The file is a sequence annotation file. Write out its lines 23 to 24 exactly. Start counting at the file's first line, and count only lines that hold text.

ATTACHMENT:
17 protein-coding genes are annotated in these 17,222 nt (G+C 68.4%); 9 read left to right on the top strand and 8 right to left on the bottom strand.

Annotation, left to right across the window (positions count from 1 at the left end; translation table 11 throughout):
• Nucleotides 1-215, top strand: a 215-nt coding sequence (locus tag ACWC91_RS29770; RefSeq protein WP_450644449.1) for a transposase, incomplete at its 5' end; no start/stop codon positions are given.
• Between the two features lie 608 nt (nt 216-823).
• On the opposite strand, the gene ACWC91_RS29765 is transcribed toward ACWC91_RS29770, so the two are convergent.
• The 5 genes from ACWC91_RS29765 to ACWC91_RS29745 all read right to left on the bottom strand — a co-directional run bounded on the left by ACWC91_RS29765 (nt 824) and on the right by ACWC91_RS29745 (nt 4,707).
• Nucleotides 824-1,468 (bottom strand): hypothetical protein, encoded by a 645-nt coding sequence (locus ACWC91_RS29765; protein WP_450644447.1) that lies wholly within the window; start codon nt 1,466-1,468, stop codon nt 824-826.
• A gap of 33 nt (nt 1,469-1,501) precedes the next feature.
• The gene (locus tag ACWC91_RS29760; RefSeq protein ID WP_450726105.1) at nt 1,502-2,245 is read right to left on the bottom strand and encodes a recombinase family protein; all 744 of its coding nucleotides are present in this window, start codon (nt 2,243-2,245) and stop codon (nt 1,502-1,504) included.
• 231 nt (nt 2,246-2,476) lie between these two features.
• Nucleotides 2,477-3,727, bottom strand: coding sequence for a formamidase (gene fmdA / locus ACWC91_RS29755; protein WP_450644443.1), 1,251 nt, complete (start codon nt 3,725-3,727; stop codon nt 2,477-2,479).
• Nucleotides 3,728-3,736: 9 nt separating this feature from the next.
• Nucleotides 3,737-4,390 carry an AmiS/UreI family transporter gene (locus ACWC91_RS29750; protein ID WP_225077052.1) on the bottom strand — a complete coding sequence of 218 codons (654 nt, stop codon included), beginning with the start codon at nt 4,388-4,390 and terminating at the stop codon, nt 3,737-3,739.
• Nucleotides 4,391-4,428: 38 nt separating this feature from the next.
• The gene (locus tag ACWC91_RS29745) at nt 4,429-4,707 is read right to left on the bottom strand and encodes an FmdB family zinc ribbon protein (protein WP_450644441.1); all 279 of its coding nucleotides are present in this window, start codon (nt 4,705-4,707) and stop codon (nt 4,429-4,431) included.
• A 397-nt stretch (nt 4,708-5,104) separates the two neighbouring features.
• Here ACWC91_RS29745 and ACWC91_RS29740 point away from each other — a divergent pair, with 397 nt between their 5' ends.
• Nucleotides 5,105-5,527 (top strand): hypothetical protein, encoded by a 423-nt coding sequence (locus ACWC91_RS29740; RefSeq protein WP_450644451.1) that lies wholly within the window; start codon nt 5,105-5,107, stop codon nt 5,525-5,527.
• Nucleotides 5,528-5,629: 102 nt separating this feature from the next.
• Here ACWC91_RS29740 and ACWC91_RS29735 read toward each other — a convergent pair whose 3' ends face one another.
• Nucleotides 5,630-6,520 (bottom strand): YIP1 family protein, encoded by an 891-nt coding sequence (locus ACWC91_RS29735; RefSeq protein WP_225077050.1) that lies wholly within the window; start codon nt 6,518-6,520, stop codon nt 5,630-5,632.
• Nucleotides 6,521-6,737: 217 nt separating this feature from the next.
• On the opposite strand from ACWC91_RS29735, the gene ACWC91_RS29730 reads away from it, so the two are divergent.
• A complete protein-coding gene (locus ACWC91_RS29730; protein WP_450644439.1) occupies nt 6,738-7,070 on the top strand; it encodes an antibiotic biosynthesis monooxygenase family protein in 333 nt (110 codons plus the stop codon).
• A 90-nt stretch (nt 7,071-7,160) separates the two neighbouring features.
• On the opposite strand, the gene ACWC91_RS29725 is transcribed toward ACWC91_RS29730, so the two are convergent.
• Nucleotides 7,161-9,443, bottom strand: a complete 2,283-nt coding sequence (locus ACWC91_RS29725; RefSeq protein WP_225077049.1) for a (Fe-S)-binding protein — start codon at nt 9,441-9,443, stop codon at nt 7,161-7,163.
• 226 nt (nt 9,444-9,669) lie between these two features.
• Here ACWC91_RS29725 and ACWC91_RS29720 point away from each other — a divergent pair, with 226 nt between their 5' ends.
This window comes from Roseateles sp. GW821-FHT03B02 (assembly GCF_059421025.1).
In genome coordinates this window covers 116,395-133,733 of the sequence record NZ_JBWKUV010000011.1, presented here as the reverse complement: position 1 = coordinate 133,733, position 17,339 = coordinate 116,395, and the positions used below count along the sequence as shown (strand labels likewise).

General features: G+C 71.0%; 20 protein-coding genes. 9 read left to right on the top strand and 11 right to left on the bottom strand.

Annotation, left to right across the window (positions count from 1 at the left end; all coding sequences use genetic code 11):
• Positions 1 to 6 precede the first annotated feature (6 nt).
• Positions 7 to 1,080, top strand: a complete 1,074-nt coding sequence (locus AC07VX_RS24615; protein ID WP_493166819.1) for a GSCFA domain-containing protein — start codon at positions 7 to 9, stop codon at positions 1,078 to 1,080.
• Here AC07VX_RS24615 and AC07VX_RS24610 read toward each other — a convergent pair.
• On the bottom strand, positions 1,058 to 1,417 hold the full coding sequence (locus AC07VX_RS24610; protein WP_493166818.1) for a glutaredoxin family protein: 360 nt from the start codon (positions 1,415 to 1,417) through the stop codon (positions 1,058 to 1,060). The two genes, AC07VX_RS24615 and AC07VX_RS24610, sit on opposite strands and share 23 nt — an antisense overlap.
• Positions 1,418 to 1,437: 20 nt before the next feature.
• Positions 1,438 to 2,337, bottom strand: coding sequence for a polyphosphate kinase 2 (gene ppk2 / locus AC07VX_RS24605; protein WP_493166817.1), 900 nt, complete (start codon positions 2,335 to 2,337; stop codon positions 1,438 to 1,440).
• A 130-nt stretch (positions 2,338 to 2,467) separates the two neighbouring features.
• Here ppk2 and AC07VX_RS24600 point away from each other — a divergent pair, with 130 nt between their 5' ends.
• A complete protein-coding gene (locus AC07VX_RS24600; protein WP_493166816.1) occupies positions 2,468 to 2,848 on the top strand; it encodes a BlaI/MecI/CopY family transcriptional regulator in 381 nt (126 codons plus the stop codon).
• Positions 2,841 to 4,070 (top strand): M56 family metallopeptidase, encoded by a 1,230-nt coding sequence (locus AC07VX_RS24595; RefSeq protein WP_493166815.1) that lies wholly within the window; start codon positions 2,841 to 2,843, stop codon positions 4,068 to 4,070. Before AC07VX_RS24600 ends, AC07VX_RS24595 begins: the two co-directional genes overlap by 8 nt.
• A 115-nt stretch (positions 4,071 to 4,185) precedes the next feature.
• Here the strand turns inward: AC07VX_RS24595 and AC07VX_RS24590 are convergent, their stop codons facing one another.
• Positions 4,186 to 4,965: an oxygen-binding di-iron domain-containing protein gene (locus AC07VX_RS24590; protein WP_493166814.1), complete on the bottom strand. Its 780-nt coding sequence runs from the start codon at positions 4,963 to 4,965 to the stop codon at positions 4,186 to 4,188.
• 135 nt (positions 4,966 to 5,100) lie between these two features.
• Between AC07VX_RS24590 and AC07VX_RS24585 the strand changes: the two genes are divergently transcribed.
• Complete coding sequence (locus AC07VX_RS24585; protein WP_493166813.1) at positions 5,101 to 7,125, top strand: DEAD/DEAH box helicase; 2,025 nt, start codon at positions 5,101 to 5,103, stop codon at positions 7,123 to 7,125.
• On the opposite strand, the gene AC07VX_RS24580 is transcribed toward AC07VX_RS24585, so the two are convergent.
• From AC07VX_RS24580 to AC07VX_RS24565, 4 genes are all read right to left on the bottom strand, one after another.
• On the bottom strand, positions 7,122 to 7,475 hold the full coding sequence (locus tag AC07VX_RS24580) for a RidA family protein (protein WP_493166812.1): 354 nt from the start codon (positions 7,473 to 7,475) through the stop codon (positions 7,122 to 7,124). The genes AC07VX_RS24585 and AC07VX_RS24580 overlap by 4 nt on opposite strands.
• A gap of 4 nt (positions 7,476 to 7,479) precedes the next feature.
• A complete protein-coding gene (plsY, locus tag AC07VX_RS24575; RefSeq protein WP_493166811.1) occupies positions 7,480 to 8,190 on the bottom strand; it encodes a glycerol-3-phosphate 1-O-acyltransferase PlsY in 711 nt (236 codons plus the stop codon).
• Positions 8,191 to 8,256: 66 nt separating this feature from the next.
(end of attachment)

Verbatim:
• On the opposite strand from ACWC91_RS29735, the gene ACWC91_RS29730 reads away from it, so the two are divergent.
• A complete protein-coding gene (locus ACWC91_RS29730; protein WP_450644439.1) occupies nt 6,738-7,070 on the top strand; it encodes an antibiotic biosynthesis monooxygenase family protein in 333 nt (110 codons plus the stop codon).